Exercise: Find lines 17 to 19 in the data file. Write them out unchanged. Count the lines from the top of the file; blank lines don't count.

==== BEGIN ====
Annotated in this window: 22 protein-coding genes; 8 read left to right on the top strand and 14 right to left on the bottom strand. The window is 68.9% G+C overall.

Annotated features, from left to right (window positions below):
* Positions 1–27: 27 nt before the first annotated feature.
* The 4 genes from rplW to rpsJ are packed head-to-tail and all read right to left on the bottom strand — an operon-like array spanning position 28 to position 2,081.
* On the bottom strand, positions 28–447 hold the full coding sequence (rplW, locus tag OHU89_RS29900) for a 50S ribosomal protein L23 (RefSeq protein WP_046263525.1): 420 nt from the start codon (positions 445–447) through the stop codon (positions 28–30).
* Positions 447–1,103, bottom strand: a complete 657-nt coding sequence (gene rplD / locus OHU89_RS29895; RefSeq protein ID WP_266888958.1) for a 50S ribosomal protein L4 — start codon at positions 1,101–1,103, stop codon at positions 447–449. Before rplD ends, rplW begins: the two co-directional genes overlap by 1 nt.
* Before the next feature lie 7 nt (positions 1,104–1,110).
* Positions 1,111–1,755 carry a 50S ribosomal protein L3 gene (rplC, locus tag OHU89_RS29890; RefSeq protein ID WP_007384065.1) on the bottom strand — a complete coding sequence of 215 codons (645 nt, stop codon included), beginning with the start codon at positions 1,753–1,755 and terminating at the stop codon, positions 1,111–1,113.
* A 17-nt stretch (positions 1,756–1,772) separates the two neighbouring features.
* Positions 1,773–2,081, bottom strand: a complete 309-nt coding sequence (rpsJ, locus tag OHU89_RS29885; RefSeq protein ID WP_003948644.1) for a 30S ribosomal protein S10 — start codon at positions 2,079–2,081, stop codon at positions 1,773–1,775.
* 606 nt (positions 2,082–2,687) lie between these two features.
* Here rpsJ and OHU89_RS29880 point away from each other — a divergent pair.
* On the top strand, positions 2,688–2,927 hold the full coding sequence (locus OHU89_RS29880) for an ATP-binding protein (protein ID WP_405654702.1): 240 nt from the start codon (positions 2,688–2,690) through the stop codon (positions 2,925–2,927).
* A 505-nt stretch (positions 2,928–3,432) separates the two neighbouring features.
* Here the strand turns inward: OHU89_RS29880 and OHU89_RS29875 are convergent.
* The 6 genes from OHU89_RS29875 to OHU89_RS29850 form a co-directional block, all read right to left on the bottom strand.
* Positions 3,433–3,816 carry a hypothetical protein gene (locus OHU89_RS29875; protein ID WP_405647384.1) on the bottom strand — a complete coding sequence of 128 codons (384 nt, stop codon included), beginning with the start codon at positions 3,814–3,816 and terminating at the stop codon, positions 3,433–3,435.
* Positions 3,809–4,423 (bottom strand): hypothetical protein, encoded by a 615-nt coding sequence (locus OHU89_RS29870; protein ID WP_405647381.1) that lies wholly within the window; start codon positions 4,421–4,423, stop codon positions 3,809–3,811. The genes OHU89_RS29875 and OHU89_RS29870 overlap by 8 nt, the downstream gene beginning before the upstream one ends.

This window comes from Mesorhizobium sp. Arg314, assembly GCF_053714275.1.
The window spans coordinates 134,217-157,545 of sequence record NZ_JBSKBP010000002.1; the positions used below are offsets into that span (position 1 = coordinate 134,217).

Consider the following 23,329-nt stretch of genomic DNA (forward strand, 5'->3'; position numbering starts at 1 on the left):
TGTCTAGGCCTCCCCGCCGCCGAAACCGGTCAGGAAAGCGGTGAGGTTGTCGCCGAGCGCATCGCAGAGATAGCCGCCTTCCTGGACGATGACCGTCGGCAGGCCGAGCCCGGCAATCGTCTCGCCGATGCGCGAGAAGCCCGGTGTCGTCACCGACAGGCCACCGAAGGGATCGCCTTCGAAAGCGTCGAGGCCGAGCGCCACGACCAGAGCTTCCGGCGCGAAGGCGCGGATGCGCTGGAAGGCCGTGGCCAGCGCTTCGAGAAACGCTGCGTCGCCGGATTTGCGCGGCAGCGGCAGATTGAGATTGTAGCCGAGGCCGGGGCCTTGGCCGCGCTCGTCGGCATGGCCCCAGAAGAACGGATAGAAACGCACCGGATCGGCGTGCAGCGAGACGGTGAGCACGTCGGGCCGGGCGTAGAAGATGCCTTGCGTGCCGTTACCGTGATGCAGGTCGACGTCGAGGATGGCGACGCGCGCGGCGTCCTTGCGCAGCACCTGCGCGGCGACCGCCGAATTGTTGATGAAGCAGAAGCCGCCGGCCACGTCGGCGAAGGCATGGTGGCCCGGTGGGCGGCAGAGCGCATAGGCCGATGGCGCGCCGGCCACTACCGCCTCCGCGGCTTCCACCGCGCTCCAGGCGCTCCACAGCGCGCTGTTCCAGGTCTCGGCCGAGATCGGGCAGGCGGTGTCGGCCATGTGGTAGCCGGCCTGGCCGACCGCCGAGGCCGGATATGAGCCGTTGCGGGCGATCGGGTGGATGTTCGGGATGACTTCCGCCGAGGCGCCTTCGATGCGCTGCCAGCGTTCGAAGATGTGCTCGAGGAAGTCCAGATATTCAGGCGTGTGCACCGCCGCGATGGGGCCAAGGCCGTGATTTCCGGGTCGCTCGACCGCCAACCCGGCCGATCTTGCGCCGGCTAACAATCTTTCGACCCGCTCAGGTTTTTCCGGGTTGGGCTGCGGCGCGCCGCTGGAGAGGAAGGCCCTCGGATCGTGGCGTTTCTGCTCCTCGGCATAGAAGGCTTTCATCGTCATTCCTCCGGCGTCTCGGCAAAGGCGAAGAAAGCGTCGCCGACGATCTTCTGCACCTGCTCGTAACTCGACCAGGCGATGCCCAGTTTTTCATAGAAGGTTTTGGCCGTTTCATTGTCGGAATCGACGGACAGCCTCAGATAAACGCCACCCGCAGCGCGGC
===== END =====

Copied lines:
* Positions 3,433–3,816 carry a hypothetical protein gene (locus OHU89_RS29875; protein ID WP_405647384.1) on the bottom strand — a complete coding sequence of 128 codons (384 nt, stop codon included), beginning with the start codon at positions 3,814–3,816 and terminating at the stop codon, positions 3,433–3,435.
* Positions 3,809–4,423 (bottom strand): hypothetical protein, encoded by a 615-nt coding sequence (locus OHU89_RS29870; protein ID WP_405647381.1) that lies wholly within the window; start codon positions 4,421–4,423, stop codon positions 3,809–3,811. The genes OHU89_RS29875 and OHU89_RS29870 overlap by 8 nt, the downstream gene beginning before the upstream one ends.

This window comes from Mesorhizobium sp. Arg314, assembly GCF_053714275.1.